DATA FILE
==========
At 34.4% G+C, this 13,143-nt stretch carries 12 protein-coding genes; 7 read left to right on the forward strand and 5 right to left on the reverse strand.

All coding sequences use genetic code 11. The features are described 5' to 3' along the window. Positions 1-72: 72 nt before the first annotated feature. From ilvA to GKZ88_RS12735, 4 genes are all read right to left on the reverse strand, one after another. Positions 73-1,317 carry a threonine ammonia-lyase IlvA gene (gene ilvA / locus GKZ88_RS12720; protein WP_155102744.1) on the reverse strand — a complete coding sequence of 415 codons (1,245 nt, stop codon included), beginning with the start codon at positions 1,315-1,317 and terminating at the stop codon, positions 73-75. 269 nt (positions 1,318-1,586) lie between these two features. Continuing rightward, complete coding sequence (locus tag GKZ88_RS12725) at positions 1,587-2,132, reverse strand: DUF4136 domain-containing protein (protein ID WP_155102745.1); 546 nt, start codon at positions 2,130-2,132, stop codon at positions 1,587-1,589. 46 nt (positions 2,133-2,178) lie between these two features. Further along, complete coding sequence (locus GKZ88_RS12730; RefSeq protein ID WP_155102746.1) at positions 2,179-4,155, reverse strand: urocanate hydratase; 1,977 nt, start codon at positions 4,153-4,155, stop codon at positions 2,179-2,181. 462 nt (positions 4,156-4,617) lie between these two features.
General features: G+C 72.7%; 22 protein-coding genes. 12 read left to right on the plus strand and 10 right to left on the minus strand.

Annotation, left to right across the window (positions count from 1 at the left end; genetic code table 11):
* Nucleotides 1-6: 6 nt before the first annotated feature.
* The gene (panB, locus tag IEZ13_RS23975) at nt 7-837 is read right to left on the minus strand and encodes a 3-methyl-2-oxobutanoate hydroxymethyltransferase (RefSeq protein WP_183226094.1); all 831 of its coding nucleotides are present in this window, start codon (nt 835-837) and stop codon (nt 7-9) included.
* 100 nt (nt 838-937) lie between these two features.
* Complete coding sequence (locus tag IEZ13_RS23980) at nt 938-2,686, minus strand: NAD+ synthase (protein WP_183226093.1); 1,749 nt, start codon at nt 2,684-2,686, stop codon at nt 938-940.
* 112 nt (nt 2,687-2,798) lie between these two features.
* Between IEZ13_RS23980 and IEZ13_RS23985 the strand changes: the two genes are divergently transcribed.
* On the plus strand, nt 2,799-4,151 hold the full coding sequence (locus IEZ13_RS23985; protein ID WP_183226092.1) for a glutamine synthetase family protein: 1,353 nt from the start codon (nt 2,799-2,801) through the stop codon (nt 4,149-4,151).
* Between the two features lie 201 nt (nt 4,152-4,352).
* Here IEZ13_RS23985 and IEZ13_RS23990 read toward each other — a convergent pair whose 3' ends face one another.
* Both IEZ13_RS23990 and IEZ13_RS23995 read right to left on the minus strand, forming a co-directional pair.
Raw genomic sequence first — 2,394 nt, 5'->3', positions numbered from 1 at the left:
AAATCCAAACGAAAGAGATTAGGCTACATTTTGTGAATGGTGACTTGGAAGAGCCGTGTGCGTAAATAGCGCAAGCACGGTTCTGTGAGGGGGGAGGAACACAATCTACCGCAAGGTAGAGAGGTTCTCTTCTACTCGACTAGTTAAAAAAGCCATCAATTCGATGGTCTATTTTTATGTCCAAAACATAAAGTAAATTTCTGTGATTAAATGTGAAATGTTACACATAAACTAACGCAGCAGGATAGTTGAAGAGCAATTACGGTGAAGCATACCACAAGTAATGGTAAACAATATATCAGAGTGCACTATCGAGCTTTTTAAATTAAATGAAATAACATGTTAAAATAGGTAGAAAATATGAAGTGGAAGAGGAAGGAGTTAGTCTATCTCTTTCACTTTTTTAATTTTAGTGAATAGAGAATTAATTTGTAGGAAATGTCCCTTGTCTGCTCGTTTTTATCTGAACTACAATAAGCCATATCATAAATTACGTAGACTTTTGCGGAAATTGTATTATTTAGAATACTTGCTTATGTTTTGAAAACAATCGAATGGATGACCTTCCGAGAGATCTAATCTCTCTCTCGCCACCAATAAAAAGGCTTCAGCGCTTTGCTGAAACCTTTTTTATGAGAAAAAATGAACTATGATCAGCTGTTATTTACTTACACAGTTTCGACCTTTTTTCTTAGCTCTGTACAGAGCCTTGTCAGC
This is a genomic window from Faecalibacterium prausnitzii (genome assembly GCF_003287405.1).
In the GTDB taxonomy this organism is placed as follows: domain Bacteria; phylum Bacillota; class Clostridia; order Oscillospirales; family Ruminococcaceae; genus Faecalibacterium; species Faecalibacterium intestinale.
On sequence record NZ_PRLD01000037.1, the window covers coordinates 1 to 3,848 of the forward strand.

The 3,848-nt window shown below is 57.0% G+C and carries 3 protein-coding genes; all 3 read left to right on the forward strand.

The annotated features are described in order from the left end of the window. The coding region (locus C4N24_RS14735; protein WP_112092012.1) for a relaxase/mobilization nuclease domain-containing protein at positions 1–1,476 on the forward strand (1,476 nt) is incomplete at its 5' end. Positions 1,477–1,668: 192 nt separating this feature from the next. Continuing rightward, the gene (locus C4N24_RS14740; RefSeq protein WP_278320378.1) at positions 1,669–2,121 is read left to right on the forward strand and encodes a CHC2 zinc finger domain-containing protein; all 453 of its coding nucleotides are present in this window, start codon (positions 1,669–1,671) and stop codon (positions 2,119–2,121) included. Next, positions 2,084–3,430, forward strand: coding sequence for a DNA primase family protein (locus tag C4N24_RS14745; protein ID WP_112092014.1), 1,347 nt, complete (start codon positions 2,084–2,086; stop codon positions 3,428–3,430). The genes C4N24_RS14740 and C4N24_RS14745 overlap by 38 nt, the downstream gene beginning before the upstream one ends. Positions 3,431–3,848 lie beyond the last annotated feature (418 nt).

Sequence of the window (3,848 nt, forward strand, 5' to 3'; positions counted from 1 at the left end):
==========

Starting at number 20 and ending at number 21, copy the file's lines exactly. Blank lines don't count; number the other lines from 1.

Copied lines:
The 3,848-nt window shown below is 57.0% G+C and carries 3 protein-coding genes; all 3 read left to right on the forward strand.

The annotated features are described in order from the left end of the window. The coding region (locus C4N24_RS14735; protein WP_112092012.1) for a relaxase/mobilization nuclease domain-containing protein at positions 1–1,476 on the forward strand (1,476 nt) is incomplete at its 5' end. Positions 1,477–1,668: 192 nt separating this feature from the next. Continuing rightward, the gene (locus C4N24_RS14740; RefSeq protein WP_278320378.1) at positions 1,669–2,121 is read left to right on the forward strand and encodes a CHC2 zinc finger domain-containing protein; all 453 of its coding nucleotides are present in this window, start codon (positions 1,669–1,671) and stop codon (positions 2,119–2,121) included. Next, positions 2,084–3,430, forward strand: coding sequence for a DNA primase family protein (locus tag C4N24_RS14745; protein ID WP_112092014.1), 1,347 nt, complete (start codon positions 2,084–2,086; stop codon positions 3,428–3,430). The genes C4N24_RS14740 and C4N24_RS14745 overlap by 38 nt, the downstream gene beginning before the upstream one ends. Positions 3,431–3,848 lie beyond the last annotated feature (418 nt).